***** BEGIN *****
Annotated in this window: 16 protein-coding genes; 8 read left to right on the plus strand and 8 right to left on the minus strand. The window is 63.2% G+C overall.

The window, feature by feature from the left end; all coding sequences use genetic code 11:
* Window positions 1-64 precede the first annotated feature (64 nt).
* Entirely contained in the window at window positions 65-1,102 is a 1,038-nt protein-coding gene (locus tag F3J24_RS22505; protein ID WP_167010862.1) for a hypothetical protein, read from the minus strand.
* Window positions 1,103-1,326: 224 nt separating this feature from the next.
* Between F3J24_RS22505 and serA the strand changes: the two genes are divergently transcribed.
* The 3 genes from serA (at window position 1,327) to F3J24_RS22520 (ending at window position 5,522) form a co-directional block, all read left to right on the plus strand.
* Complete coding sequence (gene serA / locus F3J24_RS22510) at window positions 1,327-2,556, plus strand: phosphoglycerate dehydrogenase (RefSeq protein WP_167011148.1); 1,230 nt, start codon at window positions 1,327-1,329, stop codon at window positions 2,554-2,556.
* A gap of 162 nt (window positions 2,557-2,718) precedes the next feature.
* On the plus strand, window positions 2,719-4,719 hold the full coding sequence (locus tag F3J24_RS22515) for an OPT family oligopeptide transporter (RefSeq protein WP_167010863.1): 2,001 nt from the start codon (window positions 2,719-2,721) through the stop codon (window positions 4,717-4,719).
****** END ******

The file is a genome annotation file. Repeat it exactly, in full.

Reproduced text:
Annotated in this window: 16 protein-coding genes; 8 read left to right on the plus strand and 8 right to left on the minus strand. The window is 63.2% G+C overall.

The window, feature by feature from the left end; all coding sequences use genetic code 11:
* Window positions 1-64 precede the first annotated feature (64 nt).
* Entirely contained in the window at window positions 65-1,102 is a 1,038-nt protein-coding gene (locus tag F3J24_RS22505; protein ID WP_167010862.1) for a hypothetical protein, read from the minus strand.
* Window positions 1,103-1,326: 224 nt separating this feature from the next.
* Between F3J24_RS22505 and serA the strand changes: the two genes are divergently transcribed.
* The 3 genes from serA (at window position 1,327) to F3J24_RS22520 (ending at window position 5,522) form a co-directional block, all read left to right on the plus strand.
* Complete coding sequence (gene serA / locus F3J24_RS22510) at window positions 1,327-2,556, plus strand: phosphoglycerate dehydrogenase (RefSeq protein WP_167011148.1); 1,230 nt, start codon at window positions 1,327-1,329, stop codon at window positions 2,554-2,556.
* A gap of 162 nt (window positions 2,557-2,718) precedes the next feature.
* On the plus strand, window positions 2,719-4,719 hold the full coding sequence (locus tag F3J24_RS22515) for an OPT family oligopeptide transporter (RefSeq protein WP_167010863.1): 2,001 nt from the start codon (window positions 2,719-2,721) through the stop codon (window positions 4,717-4,719).